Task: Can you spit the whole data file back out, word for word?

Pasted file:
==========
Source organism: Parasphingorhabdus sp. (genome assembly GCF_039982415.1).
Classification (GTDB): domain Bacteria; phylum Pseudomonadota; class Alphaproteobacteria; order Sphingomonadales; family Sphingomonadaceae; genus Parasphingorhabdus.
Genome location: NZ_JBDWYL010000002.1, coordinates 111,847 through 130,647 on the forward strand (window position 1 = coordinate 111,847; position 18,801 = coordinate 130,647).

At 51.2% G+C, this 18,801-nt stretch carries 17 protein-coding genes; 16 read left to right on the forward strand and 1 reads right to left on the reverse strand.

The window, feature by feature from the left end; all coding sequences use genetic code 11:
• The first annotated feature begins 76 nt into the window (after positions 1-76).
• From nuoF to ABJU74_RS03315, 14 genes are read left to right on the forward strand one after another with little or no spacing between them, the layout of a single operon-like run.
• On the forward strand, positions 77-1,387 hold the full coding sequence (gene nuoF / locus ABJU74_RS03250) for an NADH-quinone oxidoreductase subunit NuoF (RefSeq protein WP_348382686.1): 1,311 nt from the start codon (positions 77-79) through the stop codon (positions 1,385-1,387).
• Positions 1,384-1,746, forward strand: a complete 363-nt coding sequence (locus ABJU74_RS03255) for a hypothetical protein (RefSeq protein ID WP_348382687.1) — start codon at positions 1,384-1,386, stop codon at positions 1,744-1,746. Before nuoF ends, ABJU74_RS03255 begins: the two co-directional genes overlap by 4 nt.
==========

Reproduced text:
Source organism: Parasphingorhabdus sp. (genome assembly GCF_039982415.1).
Classification (GTDB): domain Bacteria; phylum Pseudomonadota; class Alphaproteobacteria; order Sphingomonadales; family Sphingomonadaceae; genus Parasphingorhabdus.
Genome location: NZ_JBDWYL010000002.1, coordinates 111,847 through 130,647 on the forward strand (window position 1 = coordinate 111,847; position 18,801 = coordinate 130,647).

At 51.2% G+C, this 18,801-nt stretch carries 17 protein-coding genes; 16 read left to right on the forward strand and 1 reads right to left on the reverse strand.

The window, feature by feature from the left end; all coding sequences use genetic code 11:
• The first annotated feature begins 76 nt into the window (after positions 1-76).
• From nuoF to ABJU74_RS03315, 14 genes are read left to right on the forward strand one after another with little or no spacing between them, the layout of a single operon-like run.
• On the forward strand, positions 77-1,387 hold the full coding sequence (gene nuoF / locus ABJU74_RS03250) for an NADH-quinone oxidoreductase subunit NuoF (RefSeq protein WP_348382686.1): 1,311 nt from the start codon (positions 77-79) through the stop codon (positions 1,385-1,387).
• Positions 1,384-1,746, forward strand: a complete 363-nt coding sequence (locus ABJU74_RS03255) for a hypothetical protein (RefSeq protein ID WP_348382687.1) — start codon at positions 1,384-1,386, stop codon at positions 1,744-1,746. Before nuoF ends, ABJU74_RS03255 begins: the two co-directional genes overlap by 4 nt.